The reduction of official interest rates to 2.50 per cent is an historic event which raises a number of questions: how slow is the economy? Have we reached the bottom of the interest rate cycle? How are savers coping with the low returns?
I’ve had a lot of correspondence about saving this year, and I thought I’d make some observations about how to get the best out of your cash in such a low interest rate environment.
1. Know your goal: this should be your starting point. If you’re saving for a house or to go overseas, you might want different product features than if you’re planning to live on the yield from your existing lump sum. So set your saving goals and ensure you’re looking at the right options for your money.
2. Shop around: When looking for the best deal on your cash, you must be prepared to deposit somewhere other than your usual bank. When the cash rate is so low, a difference of .05 per cent can be important and you’ll only be aware of the difference if you stay informed. Use the financial comparison sites on the internet.
3. Spread the money: people trying to save a lump sum should consolidate into one high interest account, so they pay only one set of fees. But if your lump sum has to pay you an income, I suggest having the cash in at least two places so you can offset poor performance in one with the solid performance of another. Have the bulk of your savings in a high interest cash account, but think about diversifying into term deposits and funds where your cash is invested in a mix of cash and bonds.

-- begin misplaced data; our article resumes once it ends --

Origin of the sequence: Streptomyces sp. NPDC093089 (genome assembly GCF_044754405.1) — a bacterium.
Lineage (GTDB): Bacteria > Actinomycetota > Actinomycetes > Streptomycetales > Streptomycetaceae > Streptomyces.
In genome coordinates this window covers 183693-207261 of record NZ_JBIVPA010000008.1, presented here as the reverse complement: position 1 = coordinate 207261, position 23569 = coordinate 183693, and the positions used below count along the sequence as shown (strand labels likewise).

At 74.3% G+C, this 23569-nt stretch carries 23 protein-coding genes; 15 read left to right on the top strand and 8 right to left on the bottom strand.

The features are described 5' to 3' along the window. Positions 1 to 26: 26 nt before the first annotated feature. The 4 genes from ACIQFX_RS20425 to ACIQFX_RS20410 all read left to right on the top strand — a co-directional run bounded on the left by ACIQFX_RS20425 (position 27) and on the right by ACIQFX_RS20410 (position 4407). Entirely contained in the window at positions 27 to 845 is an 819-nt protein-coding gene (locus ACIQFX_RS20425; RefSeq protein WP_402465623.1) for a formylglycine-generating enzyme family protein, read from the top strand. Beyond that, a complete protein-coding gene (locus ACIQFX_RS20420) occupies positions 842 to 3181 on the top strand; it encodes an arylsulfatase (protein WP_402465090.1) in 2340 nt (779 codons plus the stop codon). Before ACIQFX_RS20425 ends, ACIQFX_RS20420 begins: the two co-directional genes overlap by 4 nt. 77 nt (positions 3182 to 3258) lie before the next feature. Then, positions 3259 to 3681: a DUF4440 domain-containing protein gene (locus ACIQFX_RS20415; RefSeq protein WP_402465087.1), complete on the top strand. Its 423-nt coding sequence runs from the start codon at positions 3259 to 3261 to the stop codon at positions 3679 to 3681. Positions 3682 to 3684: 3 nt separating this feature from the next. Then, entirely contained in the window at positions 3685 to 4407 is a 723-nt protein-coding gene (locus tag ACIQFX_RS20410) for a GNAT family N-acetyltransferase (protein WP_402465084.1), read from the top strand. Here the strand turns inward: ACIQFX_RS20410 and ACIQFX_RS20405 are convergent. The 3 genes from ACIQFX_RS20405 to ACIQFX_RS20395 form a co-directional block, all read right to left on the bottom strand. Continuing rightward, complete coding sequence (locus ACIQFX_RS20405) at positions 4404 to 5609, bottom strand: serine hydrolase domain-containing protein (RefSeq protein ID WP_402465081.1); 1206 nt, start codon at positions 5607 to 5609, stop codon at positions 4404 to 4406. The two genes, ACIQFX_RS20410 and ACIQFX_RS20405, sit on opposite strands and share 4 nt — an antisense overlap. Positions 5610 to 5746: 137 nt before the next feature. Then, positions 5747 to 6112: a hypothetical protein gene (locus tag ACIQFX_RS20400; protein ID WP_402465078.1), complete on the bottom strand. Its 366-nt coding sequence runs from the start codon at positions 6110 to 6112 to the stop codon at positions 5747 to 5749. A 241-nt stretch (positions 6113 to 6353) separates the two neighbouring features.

4. Understand your actions: the pursuit of yields can lead people into depositing money in a product that only pays interest quarterly, or that locks away their capital for an inconvenient duration. Or, you find a great return on your money only to discover that the high interest rate finishes after six months and then reverts to a much lower rate. If your primary concern is security, remember that cash deposits in banks, building societies and credit unions (and other ADIs) are guaranteed by the government, up to $250,000.
5. Don’t cheat yourself: the yields for term deposits are typically between 3.75 and 4 per cent right now. That spread can cost you several thousand dollars a year on large balances, so make sure you’re closer to the high end of the interest rate spread. Also, if your cash earns 4 per cent in an online saver, and you have a well-used credit card that charges you 15 per cent and fees, you are cheating yourself by not making that credit card payment a priority. And never forget inflation – your cash deposits must be at least ahead of inflation, or your gains are largely illusory.
Finally, try to be level headed. Avoid panic and exuberance – they both lead to poor decisions. Better to let the facts guide you towards good judgement.
* Mark Bouris is the Executive Chairman of Yellow Brick Road, a financial services company offering home loans, financial planning, accounting & tax and insurance. Email with any queries you may have or check for your nearest branch.